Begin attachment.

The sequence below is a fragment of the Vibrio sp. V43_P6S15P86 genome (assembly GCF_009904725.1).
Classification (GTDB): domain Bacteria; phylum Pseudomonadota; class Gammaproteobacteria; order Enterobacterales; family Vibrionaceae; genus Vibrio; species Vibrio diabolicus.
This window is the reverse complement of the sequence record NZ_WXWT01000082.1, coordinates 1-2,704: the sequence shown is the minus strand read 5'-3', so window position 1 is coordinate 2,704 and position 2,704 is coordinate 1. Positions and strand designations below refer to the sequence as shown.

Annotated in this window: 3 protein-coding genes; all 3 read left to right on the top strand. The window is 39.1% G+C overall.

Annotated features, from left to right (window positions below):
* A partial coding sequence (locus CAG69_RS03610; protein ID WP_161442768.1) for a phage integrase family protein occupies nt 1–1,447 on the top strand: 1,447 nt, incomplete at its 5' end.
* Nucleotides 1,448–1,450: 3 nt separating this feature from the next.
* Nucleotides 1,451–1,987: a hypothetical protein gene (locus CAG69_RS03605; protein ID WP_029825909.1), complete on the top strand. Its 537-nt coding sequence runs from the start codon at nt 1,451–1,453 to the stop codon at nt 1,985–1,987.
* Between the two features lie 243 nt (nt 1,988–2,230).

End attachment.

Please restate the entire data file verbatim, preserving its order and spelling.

The sequence below is a fragment of the Vibrio sp. V43_P6S15P86 genome (assembly GCF_009904725.1).
Classification (GTDB): domain Bacteria; phylum Pseudomonadota; class Gammaproteobacteria; order Enterobacterales; family Vibrionaceae; genus Vibrio; species Vibrio diabolicus.
This window is the reverse complement of the sequence record NZ_WXWT01000082.1, coordinates 1-2,704: the sequence shown is the minus strand read 5'-3', so window position 1 is coordinate 2,704 and position 2,704 is coordinate 1. Positions and strand designations below refer to the sequence as shown.

Annotated in this window: 3 protein-coding genes; all 3 read left to right on the top strand. The window is 39.1% G+C overall.

Annotated features, from left to right (window positions below):
* A partial coding sequence (locus CAG69_RS03610; protein ID WP_161442768.1) for a phage integrase family protein occupies nt 1–1,447 on the top strand: 1,447 nt, incomplete at its 5' end.
* Nucleotides 1,448–1,450: 3 nt separating this feature from the next.
* Nucleotides 1,451–1,987: a hypothetical protein gene (locus CAG69_RS03605; protein ID WP_029825909.1), complete on the top strand. Its 537-nt coding sequence runs from the start codon at nt 1,451–1,453 to the stop codon at nt 1,985–1,987.
* Between the two features lie 243 nt (nt 1,988–2,230).